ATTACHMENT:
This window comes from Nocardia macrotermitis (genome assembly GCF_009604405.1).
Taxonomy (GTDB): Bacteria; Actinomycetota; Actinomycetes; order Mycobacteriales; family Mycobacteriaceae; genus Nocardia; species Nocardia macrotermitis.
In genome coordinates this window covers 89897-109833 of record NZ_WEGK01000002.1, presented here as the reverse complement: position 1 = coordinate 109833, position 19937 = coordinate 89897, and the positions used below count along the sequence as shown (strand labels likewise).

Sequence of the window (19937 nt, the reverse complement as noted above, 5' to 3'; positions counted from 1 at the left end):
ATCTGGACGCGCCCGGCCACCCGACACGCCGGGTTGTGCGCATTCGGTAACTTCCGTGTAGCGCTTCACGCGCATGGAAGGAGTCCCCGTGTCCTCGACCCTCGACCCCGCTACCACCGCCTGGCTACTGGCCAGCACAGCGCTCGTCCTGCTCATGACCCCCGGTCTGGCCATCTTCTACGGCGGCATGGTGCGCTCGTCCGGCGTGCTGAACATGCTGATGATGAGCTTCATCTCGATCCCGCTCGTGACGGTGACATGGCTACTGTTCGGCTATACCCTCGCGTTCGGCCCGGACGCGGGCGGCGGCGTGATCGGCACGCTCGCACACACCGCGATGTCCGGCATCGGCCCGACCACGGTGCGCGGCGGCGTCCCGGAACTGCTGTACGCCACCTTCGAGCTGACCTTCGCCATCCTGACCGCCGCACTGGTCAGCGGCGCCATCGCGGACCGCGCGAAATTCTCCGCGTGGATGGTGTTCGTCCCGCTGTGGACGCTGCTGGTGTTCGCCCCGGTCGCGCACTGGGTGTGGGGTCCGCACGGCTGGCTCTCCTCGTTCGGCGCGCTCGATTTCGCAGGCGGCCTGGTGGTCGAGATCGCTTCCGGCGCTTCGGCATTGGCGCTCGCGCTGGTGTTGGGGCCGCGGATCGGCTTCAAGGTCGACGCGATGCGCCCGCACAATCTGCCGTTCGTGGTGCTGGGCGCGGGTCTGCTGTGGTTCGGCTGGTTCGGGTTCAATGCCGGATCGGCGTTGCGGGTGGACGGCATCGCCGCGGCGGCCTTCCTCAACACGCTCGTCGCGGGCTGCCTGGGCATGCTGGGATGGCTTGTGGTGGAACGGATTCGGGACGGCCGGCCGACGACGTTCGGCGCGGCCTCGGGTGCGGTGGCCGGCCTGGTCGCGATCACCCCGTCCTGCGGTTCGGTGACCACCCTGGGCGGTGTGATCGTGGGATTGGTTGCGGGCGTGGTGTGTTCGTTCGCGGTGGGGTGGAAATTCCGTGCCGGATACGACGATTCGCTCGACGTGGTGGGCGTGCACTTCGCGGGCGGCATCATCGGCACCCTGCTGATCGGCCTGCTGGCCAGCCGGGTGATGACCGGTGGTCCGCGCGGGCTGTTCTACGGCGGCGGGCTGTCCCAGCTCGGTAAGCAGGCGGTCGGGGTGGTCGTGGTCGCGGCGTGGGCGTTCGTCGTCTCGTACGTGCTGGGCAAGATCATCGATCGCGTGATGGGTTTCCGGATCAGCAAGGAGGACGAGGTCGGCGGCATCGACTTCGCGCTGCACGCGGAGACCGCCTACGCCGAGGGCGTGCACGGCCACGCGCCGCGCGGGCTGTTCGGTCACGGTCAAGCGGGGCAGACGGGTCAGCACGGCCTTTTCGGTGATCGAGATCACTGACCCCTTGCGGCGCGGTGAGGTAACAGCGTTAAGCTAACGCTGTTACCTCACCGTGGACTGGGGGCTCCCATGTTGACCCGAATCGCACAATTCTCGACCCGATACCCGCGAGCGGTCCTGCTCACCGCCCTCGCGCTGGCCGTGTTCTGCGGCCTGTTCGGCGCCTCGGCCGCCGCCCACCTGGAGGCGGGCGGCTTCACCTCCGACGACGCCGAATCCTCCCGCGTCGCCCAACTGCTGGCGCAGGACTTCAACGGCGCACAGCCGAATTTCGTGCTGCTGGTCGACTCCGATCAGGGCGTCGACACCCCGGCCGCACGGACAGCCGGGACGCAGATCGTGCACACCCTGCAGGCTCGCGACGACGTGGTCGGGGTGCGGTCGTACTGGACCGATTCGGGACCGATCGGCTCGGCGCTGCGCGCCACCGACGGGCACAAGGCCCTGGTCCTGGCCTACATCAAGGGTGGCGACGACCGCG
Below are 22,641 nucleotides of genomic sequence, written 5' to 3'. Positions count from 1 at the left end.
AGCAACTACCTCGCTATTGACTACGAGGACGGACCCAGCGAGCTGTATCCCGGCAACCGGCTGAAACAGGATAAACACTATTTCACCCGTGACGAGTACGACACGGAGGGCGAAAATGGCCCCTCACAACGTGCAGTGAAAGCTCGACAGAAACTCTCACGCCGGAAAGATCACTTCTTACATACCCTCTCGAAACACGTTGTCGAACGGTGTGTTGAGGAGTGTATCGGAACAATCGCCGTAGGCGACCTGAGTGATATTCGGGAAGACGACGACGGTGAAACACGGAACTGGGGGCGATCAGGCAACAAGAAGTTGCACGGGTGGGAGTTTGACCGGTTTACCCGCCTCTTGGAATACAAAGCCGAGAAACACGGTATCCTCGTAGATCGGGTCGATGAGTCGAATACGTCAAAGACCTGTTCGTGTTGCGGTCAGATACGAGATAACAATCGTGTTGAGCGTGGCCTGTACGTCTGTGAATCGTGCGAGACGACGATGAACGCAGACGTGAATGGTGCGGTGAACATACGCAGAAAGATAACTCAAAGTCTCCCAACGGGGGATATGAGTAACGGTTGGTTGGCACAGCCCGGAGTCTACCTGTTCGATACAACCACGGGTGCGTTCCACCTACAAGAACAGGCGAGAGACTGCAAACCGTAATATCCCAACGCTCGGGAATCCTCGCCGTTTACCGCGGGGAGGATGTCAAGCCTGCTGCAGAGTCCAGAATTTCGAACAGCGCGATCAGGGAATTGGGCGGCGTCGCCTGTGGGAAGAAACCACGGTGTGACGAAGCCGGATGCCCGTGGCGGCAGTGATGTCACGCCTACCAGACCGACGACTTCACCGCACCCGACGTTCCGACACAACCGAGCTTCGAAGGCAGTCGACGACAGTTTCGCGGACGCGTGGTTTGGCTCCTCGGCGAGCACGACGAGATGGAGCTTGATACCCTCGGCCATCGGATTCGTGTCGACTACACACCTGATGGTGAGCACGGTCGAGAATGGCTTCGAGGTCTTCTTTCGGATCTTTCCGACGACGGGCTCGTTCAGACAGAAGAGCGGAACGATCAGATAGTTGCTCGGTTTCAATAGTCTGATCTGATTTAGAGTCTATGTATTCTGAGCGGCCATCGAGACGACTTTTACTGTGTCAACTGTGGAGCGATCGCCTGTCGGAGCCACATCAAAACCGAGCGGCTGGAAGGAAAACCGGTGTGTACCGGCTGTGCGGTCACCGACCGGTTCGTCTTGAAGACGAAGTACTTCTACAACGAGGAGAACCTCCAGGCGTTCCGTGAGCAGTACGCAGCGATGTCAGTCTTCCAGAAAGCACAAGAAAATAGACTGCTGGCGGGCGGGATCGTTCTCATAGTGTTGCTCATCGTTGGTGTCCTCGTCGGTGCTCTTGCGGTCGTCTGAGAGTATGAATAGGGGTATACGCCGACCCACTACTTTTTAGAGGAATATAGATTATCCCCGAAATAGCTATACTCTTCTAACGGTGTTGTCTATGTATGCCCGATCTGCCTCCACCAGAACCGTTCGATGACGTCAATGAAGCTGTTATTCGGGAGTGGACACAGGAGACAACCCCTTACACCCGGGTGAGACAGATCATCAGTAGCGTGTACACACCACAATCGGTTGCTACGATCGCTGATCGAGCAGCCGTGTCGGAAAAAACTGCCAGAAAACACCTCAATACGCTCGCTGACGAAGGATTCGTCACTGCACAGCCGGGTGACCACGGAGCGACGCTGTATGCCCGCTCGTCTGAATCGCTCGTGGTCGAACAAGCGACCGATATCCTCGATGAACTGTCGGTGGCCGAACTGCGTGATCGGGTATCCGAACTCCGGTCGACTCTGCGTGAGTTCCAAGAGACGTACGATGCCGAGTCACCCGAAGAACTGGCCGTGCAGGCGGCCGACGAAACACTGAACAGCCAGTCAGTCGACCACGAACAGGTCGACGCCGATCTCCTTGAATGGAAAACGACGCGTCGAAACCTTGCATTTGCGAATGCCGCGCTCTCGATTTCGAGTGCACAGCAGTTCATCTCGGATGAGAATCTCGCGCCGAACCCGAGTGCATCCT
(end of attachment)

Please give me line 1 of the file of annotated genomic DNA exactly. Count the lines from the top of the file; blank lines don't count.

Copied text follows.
This window comes from Nocardia macrotermitis (genome assembly GCF_009604405.1).